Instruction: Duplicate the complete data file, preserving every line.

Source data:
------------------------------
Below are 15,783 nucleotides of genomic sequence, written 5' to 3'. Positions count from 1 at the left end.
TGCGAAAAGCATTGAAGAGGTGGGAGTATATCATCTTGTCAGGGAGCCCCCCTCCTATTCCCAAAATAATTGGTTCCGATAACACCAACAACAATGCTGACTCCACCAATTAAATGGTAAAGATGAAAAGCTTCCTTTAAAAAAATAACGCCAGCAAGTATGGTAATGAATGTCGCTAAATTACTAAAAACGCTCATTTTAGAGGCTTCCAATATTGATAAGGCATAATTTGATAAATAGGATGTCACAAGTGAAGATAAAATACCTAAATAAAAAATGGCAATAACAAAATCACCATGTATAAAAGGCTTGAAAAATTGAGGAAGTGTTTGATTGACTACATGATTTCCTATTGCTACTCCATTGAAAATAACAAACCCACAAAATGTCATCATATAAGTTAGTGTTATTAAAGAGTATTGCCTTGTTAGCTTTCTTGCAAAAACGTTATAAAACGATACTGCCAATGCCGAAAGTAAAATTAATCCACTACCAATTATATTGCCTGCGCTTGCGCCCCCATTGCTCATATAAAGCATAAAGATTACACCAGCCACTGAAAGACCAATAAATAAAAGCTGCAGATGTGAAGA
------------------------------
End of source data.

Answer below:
Below are 15,783 nucleotides of genomic sequence, written 5' to 3'. Positions count from 1 at the left end.
TGCGAAAAGCATTGAAGAGGTGGGAGTATATCATCTTGTCAGGGAGCCCCCCTCCTATTCCCAAAATAATTGGTTCCGATAACACCAACAACAATGCTGACTCCACCAATTAAATGGTAAAGATGAAAAGCTTCCTTTAAAAAAATAACGCCAGCAAGTATGGTAATGAATGTCGCTAAATTACTAAAAACGCTCATTTTAGAGGCTTCCAATATTGATAAGGCATAATTTGATAAATAGGATGTCACAAGTGAAGATAAAATACCTAAATAAAAAATGGCAATAACAAAATCACCATGTATAAAAGGCTTGAAAAATTGAGGAAGTGTTTGATTGACTACATGATTTCCTATTGCTACTCCATTGAAAATAACAAACCCACAAAATGTCATCATATAAGTTAGTGTTATTAAAGAGTATTGCCTTGTTAGCTTTCTTGCAAAAACGTTATAAAACGATACTGCCAATGCCGAAAGTAAAATTAATCCACTACCAATTATATTGCCTGCGCTTGCGCCCCCATTGCTCATATAAAGCATAAAGATTACACCAGCCACTGAAAGACCAATAAATAAAAGCTGCAGATGTGAAGA